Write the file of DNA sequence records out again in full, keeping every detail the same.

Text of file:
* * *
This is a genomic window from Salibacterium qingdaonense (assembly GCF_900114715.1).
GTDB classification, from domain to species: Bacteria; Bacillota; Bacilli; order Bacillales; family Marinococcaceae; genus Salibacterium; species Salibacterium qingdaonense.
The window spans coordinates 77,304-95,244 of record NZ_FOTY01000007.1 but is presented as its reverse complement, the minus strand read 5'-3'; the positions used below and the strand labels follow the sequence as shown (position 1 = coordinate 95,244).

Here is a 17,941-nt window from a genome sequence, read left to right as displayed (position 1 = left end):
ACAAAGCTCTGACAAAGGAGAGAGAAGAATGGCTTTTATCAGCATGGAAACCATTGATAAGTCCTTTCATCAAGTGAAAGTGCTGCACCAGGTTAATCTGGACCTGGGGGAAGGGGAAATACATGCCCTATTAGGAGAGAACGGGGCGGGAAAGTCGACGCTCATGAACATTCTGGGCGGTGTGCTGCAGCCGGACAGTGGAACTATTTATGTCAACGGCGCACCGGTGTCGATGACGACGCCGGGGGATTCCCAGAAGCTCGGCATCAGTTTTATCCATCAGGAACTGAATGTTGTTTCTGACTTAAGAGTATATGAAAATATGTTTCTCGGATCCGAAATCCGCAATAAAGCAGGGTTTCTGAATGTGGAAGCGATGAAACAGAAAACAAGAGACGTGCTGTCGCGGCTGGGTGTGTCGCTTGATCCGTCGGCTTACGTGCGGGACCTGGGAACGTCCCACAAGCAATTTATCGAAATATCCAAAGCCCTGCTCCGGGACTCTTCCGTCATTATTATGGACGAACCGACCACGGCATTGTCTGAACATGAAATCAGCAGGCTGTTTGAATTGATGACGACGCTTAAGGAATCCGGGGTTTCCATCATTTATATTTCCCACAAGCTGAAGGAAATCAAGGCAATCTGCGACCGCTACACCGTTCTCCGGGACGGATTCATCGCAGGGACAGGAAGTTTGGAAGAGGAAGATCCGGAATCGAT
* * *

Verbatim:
This is a genomic window from Salibacterium qingdaonense (assembly GCF_900114715.1).
GTDB classification, from domain to species: Bacteria; Bacillota; Bacilli; order Bacillales; family Marinococcaceae; genus Salibacterium; species Salibacterium qingdaonense.
The window spans coordinates 77,304-95,244 of record NZ_FOTY01000007.1 but is presented as its reverse complement, the minus strand read 5'-3'; the positions used below and the strand labels follow the sequence as shown (position 1 = coordinate 95,244).

Here is a 17,941-nt window from a genome sequence, read left to right as displayed (position 1 = left end):
ACAAAGCTCTGACAAAGGAGAGAGAAGAATGGCTTTTATCAGCATGGAAACCATTGATAAGTCCTTTCATCAAGTGAAAGTGCTGCACCAGGTTAATCTGGACCTGGGGGAAGGGGAAATACATGCCCTATTAGGAGAGAACGGGGCGGGAAAGTCGACGCTCATGAACATTCTGGGCGGTGTGCTGCAGCCGGACAGTGGAACTATTTATGTCAACGGCGCACCGGTGTCGATGACGACGCCGGGGGATTCCCAGAAGCTCGGCATCAGTTTTATCCATCAGGAACTGAATGTTGTTTCTGACTTAAGAGTATATGAAAATATGTTTCTCGGATCCGAAATCCGCAATAAAGCAGGGTTTCTGAATGTGGAAGCGATGAAACAGAAAACAAGAGACGTGCTGTCGCGGCTGGGTGTGTCGCTTGATCCGTCGGCTTACGTGCGGGACCTGGGAACGTCCCACAAGCAATTTATCGAAATATCCAAAGCCCTGCTCCGGGACTCTTCCGTCATTATTATGGACGAACCGACCACGGCATTGTCTGAACATGAAATCAGCAGGCTGTTTGAATTGATGACGACGCTTAAGGAATCCGGGGTTTCCATCATTTATATTTCCCACAAGCTGAAGGAAATCAAGGCAATCTGCGACCGCTACACCGTTCTCCGGGACGGATTCATCGCAGGGACAGGAAGTTTGGAAGAGGAAGATCCGGAATCGAT